(1) First, all patients with low back problems, except patients with progressive neurologic deficit or cauda equina syndrome under subpart 1, item A, subitems (3) and (4), must be given initial nonsurgical management which may include active treatment modalities, passive treatment modalities, injections, durable medical equipment, and medications. These modalities and parameters are described in subparts 3, 4, 5, 8, and 10. The period of initial nonsurgical treatment begins with the first active, passive, medication, durable medical equipment, or injection modality initiated. Initial nonsurgical treatment must result in progressive improvement as specified in subpart 9.

(2) Second, for patients with persistent symptoms, initial nonsurgical management is followed by a period of surgical evaluation. This evaluation should be completed in a timely manner. Surgery, if indicated, should be performed as expeditiously as possible consistent with sound medical practice and subparts 6 and 11 to 13, and part 5221.6500. The treating health care provider may do the evaluation, if it is within the provider's scope of practice, or may refer the employee to a consultant.

(a) Patients with radicular pain with progressive neurological deficit, or cauda equina syndrome may require immediate surgical therapy.

(b) Any patient who has had surgery may require postoperative therapy in a clinical setting with active and passive treatment modalities. This therapy may be in addition to any received during the period of initial nonsurgical care.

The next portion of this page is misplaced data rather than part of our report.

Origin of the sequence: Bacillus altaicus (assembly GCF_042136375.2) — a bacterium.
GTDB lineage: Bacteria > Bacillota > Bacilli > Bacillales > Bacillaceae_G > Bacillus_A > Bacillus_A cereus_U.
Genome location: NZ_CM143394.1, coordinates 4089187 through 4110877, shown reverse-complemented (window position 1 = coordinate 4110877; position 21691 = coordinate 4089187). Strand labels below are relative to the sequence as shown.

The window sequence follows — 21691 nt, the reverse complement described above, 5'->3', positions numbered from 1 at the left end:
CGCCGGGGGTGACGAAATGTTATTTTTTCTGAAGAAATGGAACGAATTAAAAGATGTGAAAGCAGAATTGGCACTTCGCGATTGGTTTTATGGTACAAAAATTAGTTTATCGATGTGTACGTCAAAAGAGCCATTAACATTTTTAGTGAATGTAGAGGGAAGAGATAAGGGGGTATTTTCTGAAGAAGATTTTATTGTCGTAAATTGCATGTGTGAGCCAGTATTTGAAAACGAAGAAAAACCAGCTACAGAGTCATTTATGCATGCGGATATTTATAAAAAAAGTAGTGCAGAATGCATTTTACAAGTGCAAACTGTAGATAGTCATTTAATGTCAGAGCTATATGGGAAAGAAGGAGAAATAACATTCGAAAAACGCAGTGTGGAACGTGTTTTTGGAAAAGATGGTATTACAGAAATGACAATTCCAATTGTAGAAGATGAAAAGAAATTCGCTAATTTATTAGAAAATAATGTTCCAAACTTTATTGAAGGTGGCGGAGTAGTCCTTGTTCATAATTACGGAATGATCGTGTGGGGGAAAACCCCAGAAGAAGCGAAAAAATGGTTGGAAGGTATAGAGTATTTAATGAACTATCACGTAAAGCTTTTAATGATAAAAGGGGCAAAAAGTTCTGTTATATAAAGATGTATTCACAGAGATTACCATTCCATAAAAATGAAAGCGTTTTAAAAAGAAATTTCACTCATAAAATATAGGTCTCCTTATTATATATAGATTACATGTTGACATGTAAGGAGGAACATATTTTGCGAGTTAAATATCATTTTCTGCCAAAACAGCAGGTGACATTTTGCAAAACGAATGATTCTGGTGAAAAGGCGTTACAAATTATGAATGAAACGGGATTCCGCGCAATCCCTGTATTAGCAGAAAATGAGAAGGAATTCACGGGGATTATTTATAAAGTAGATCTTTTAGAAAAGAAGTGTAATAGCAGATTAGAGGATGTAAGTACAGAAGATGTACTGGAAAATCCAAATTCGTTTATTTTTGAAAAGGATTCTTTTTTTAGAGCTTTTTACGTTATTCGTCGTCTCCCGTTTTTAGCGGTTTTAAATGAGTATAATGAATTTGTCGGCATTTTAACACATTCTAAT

(c) Surgery must follow the parameters in subparts 6 and 11 to 13, and part 5221.6500.

(d) A decision against surgery at this time does not preclude a decision for surgery made at a later date.

(3) Third, for those patients who are not candidates for or refuse surgical therapy, or who do not have complete resolution of their symptoms with surgery, a period of chronic management may be indicated. Chronic management modalities are described in part 5221.6600, and may include durable medical equipment as described in subpart 8.

C. A treating health care provider may refer the employee for a consultation at any time during the course of treatment consistent with accepted medical practice.

Subp. 3. Passive treatment modalities.

A. Except as set forth in item B or part 5221.6050, subpart 8, the use of passive treatment modalities in a clinical setting as set forth in items C to I is not indicated beyond 12 calendar weeks after any of the passive modalities in item C to I are initiated. There are no limitations on the use of passive treatment modalities by the employee at home.

B.

(1) An additional 12 visits for the use of passive treatment modalities over an additional 12 months may be provided if all of the following apply:

(a) the employee is released to work or is permanently totally disabled and the additional passive treatment must result in progressive improvement in, or maintenance of, functional status achieved during the initial 12 weeks of passive care;

(b) the treatment must not be given on a regularly scheduled basis;

(c) the health care provider must document in the medical record a plan to encourage the employee's independence and decreased reliance on health care providers;

(d) management of the employee's condition must include active treatment modalities during this period;

(e) the additional 12 visits for passive treatment must not delay the required surgical or chronic pain evaluation required by this chapter; and

(f) passive care is inappropriate while the employee has chronic pain syndrome.